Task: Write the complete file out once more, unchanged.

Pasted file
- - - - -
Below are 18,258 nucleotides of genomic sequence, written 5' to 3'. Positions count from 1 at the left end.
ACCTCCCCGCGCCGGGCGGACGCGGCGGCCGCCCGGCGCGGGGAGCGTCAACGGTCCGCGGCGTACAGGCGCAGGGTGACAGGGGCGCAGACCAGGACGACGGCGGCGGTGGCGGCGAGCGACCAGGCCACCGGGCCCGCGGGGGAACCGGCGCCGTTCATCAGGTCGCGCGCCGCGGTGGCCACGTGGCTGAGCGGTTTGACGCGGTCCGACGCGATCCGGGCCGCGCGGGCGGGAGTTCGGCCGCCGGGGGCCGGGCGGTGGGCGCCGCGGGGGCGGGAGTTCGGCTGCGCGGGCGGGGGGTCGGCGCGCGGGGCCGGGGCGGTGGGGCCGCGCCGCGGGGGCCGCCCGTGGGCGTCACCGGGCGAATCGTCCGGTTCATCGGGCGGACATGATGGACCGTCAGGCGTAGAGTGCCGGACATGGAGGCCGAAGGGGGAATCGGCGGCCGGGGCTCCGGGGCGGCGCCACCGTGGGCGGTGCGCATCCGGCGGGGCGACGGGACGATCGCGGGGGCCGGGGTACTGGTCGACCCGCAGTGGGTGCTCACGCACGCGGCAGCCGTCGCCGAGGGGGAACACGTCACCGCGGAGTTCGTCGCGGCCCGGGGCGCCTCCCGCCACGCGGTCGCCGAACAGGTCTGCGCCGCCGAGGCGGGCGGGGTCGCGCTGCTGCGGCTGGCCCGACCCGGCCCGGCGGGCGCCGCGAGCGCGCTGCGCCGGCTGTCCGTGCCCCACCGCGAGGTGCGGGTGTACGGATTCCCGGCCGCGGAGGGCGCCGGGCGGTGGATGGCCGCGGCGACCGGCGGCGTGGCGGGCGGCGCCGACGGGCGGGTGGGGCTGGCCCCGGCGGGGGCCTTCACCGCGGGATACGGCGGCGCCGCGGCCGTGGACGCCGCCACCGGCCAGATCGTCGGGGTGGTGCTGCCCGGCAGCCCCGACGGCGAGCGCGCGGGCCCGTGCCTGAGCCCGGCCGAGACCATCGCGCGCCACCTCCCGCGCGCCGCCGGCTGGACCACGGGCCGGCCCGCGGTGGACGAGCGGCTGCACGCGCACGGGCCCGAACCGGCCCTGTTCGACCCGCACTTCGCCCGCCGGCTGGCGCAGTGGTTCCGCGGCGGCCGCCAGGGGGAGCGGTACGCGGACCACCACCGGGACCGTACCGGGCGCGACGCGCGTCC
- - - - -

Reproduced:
Below are 18,258 nucleotides of genomic sequence, written 5' to 3'. Positions count from 1 at the left end.
ACCTCCCCGCGCCGGGCGGACGCGGCGGCCGCCCGGCGCGGGGAGCGTCAACGGTCCGCGGCGTACAGGCGCAGGGTGACAGGGGCGCAGACCAGGACGACGGCGGCGGTGGCGGCGAGCGACCAGGCCACCGGGCCCGCGGGGGAACCGGCGCCGTTCATCAGGTCGCGCGCCGCGGTGGCCACGTGGCTGAGCGGTTTGACGCGGTCCGACGCGATCCGGGCCGCGCGGGCGGGAGTTCGGCCGCCGGGGGCCGGGCGGTGGGCGCCGCGGGGGCGGGAGTTCGGCTGCGCGGGCGGGGGGTCGGCGCGCGGGGCCGGGGCGGTGGGGCCGCGCCGCGGGGGCCGCCCGTGGGCGTCACCGGGCGAATCGTCCGGTTCATCGGGCGGACATGATGGACCGTCAGGCGTAGAGTGCCGGACATGGAGGCCGAAGGGGGAATCGGCGGCCGGGGCTCCGGGGCGGCGCCACCGTGGGCGGTGCGCATCCGGCGGGGCGACGGGACGATCGCGGGGGCCGGGGTACTGGTCGACCCGCAGTGGGTGCTCACGCACGCGGCAGCCGTCGCCGAGGGGGAACACGTCACCGCGGAGTTCGTCGCGGCCCGGGGCGCCTCCCGCCACGCGGTCGCCGAACAGGTCTGCGCCGCCGAGGCGGGCGGGGTCGCGCTGCTGCGGCTGGCCCGACCCGGCCCGGCGGGCGCCGCGAGCGCGCTGCGCCGGCTGTCCGTGCCCCACCGCGAGGTGCGGGTGTACGGATTCCCGGCCGCGGAGGGCGCCGGGCGGTGGATGGCCGCGGCGACCGGCGGCGTGGCGGGCGGCGCCGACGGGCGGGTGGGGCTGGCCCCGGCGGGGGCCTTCACCGCGGGATACGGCGGCGCCGCGGCCGTGGACGCCGCCACCGGCCAGATCGTCGGGGTGGTGCTGCCCGGCAGCCCCGACGGCGAGCGCGCGGGCCCGTGCCTGAGCCCGGCCGAGACCATCGCGCGCCACCTCCCGCGCGCCGCCGGCTGGACCACGGGCCGGCCCGCGGTGGACGAGCGGCTGCACGCGCACGGGCCCGAACCGGCCCTGTTCGACCCGCACTTCGCCCGCCGGCTGGCGCAGTGGTTCCGCGGCGGCCGCCAGGGGGAGCGGTACGCGGACCACCACCGGGACCGTACCGGGCGCGACGCGCGTCC